Documents Indicate Policy Plan That Fueled Iraqi Insurgency Was Compartmentalized in Rumsfeld’s Pentagon by Jeremy R. Hammond

by Jeremy R. Hammond
Featured Writer
Dandelion Salad
Foreign Policy Journal
February 17, 2011

Secretary of Defense Donald Rumsfeld was at the very least informed in May 2003 by the head of the Coalition Provisional Authority (CPA) in Iraq, L. Paul Bremer III, that the Iraqi army would be disbanded, a decision that was instrumental in helping to spur the Iraqi insurgency, and one that former Bush administration officials to this day have refused to take responsibility for.

Top officials, including President George W. Bush, Vice President Richard Cheney, and Secretary Rumsfeld, have disavowed authorizing the order, and the narrative was constructed that Bremer had issued CPA Order #2, disbanding the army, on his own initiative. Bremer defended the decision, but denied that he was acting rogue in issuing it, claiming in a 2007 op-ed in the New York Times that “the policy was carefully considered by top civilian and military members of the American government”, and that he had “briefed Secretary Rumsfeld on the issue several times, and forwarded a final draft of the proposed order for his approval on May 19.”[1]

Ironically, confirmation that Bremer had informed Rumsfeld that the army would be disbanded comes from a release of Department of Defense documents courtesy of the former Secretary himself, part of an effort to promote his new memoir, “Known and Unknown“, with an accompanying website, “The Rumsfeld Papers” ( But the documents also show that, while the policy of de-Ba’athification was considered by top officials, contrary to Bremer’s account, there was a generally accepted view that the regular army should be maintained.

Among the documents released is Bremer’s memo to Rumsfeld informing him of his intent to issue Order #2. In that memo, with the subject heading “Dissolution of the Ministry of Defense [MOD] and Related Entities” and dated May 19, 2003, Bremer stated, “In the coming days I propose to issue the attached order (Tab A) carrying forward the de-Ba’athification effort by dissolving Saddam’s key security ministries…. The order also makes clear we will begin the process of establishing new armed forces for the new Iraq to provide for legitimate self-defense needs.” Bremer also noted that “The order will affect large numbers of people: There were some 400,000 employees of the MOD alone”, and acknowledged “the risks of serious discontent, increased terrorism, and much higher crime rates that may result if we cut of [sic] all military and security sector pensioners in a heavily militarized society.” Bremer thus recommended paying “most pensions” and “severance payments to employees of dissolved entities.” Under Secretary of Defense Paul Wolfowitz, Under Secretary of Defense for Policy Douglas Feith, and Department of Defense General Counsel William Haynes II were also sent the memo, which included the proposed Order #2 stating that the army and Ministry of Defense would be dissolved.[2] Bremer has claimed he also sent the memo to Lt. Gen. David D. McKiernan and the Joint Chiefs of Staff, but no other names were included in the “CC” field.[3]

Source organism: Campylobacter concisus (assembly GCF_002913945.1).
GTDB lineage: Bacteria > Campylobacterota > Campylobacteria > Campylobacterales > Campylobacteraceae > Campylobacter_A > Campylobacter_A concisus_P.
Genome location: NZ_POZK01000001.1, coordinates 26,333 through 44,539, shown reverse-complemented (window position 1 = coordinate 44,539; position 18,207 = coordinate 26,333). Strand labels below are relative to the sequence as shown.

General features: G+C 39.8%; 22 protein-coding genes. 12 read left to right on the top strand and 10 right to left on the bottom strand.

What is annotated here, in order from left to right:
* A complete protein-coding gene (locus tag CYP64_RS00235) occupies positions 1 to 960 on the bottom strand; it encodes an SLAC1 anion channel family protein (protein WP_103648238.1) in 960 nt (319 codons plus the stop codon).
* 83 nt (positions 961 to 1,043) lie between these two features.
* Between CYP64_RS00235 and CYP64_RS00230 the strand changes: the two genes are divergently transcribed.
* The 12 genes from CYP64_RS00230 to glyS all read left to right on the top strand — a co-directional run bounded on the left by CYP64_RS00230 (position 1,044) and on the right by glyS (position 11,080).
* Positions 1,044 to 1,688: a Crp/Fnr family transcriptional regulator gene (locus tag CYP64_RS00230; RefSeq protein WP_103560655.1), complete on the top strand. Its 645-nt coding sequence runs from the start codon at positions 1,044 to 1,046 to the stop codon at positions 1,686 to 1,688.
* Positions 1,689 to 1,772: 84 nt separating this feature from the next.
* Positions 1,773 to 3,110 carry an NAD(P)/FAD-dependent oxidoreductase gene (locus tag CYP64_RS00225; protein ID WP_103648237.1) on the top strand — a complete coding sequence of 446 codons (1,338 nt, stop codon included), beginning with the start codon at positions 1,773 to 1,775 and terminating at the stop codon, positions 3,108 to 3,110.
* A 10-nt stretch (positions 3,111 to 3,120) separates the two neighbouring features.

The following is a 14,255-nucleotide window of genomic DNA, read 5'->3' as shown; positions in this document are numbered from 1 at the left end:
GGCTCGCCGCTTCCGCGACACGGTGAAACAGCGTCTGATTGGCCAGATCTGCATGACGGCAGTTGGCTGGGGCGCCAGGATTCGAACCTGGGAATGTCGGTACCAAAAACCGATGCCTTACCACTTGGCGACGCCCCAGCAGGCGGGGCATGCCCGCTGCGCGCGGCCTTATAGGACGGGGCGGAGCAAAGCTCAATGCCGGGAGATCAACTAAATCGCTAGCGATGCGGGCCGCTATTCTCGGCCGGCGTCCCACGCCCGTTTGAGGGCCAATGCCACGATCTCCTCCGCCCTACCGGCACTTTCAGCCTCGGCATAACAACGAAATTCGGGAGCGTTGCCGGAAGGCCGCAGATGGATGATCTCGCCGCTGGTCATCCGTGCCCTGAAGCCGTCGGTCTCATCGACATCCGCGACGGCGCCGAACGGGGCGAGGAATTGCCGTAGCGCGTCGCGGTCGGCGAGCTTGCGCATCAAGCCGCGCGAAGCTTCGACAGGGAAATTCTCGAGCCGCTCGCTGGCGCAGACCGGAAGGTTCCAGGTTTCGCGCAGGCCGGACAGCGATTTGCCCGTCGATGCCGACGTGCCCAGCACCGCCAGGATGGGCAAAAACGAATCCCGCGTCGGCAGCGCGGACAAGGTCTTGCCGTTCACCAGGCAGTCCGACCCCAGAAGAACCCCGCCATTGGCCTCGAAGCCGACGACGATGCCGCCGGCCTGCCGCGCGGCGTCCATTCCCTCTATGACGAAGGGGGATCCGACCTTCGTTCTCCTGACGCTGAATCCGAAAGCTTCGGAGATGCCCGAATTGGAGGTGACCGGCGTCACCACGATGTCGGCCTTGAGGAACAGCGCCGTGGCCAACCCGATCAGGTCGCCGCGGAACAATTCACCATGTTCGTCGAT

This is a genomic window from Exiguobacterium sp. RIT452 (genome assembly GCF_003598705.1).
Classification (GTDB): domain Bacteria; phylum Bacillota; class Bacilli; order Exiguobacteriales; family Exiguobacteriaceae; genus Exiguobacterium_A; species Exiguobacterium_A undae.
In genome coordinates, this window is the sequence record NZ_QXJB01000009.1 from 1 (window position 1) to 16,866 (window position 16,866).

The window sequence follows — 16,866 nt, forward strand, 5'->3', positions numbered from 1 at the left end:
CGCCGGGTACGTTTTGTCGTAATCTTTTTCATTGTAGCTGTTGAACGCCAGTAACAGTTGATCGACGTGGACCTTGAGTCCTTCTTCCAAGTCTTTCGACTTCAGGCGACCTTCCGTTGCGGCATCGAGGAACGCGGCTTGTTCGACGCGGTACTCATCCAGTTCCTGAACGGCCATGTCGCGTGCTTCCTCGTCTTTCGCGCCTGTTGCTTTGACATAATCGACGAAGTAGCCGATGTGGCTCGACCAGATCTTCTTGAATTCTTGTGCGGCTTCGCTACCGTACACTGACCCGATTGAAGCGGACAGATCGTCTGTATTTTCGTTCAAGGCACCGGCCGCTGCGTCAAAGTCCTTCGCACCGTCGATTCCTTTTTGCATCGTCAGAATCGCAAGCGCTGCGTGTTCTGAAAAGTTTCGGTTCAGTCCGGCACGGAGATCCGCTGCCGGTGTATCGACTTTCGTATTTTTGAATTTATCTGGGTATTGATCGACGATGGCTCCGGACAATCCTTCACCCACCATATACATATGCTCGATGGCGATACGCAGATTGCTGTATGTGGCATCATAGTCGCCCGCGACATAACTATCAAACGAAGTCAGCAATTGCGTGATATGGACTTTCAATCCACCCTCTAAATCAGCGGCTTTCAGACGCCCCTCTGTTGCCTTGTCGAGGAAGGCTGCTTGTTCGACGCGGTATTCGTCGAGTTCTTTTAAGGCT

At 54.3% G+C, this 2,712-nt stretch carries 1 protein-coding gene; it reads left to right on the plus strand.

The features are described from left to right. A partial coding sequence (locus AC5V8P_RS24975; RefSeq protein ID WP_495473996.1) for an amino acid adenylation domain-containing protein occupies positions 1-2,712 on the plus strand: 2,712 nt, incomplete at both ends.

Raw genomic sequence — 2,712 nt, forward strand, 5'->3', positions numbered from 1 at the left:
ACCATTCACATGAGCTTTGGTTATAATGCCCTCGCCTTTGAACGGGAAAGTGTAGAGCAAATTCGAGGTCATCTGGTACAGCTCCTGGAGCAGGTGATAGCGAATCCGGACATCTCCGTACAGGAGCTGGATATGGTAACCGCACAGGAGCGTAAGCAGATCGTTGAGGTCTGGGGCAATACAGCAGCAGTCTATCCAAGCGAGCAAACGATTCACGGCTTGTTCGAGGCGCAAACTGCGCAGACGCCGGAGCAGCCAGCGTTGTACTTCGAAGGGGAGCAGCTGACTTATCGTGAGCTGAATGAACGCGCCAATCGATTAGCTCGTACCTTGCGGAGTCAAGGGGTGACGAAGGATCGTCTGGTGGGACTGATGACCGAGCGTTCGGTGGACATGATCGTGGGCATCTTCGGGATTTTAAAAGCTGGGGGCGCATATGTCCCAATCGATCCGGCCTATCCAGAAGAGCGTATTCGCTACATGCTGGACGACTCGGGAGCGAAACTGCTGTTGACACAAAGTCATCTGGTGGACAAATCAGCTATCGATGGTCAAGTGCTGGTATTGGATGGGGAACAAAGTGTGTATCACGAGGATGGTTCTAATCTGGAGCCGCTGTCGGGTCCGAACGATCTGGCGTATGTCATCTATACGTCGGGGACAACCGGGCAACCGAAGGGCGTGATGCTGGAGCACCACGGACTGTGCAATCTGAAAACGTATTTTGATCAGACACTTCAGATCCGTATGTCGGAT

Despite this confirmation that Rumsfeld was in the know, the documentary record, including additional documents released by the former Secretary of Defense, reveals that, far from being widely discussed and approved among top administration officials, in fact there was explicit opposition to disbanding the army, suggesting that the decision to do so was highly compartmentalized within the Pentagon.

In his op-ed, Bremer quoted the report by the Department of State’s Future of Iraq Project of May 2002 as stating, “The Iraqi Army of the future cannot be an extension of the present army, which has been made into a tool of dictatorship.”[4] Yet this did not constitute clear policy guidance that the army should be disbanded, as Bremer apparently would have readers interpret it, and the implication that the State Department either suggested or supported the decision lacks an evidentiary basis. By all accounts, the order originated within the Pentagon.

A document entitled “Rebuilding the Iraqi Military” produced by the Office of the Secretary of Defense (OSD) and Joint Chiefs of Staff and dated January 21, 2002 recommended the de-Ba’athification of the military, but specifically suggested retaining the regular army.[5]

Another OSD policy paper was the “Draft Agreement between USG [U.S. Government] and ‘Iraqi Interim Authority’ (IIA)”, dated March 3, 2003, which also called for the IIA to “Disestablish the Ba’ath party” and “Disband military and security agencies that are tainted with the crimes of the Ba’ath regime.” But rather than call for a total disbanding of the army, the draft agreement suggested to “Vet all military, security and law enforcement personnel to remove any who are tainted with the crimes of the Ba’ath regime.”[6] In other words, while individuals accused of crimes would be removed, the regular army should be maintained.

A paper produced by the Joint Chiefs of Staff entitled “Reshaping the Iraqi Military” from March 7, 2003 explicitly stated that the regular army should be maintained, with bullet points reading, “Cannot immediately demobilize 250K-300K personnel and put on the street”, and “Use as national reconstruction force during transitional phase”.[7]

Another document produced by the OSD on May 7, 2003, entitled “Draft Policy Guidance: De-Baathification of Iraq” outlined the policy of banning full party members from employment in the public sector or as teachers, and called for “the dismantling of Saddam-era intelligence and security services”. Among the agencies specifically slated for dismantling were “the Special Security Organization, the Iraqi Intelligence Service, General Directorate for Military Intelligence, and Feda’iyyi-Saddam” – but not the regular army.[8]

All four of these documents were discussed at daily meetings held in the Pentagon and chaired by the staff of the National Security Council, [9] making clear that Bremer was being less than truthful in implying that the decision to disband the military was widely discussed and approved by top officials. Then vice chairman of the Joint Chiefs of Staff Gen. Peter Pace, for further instance, told the New York Times, “We were not asked for a recommendation or for advice,” with regard to that decision.[10]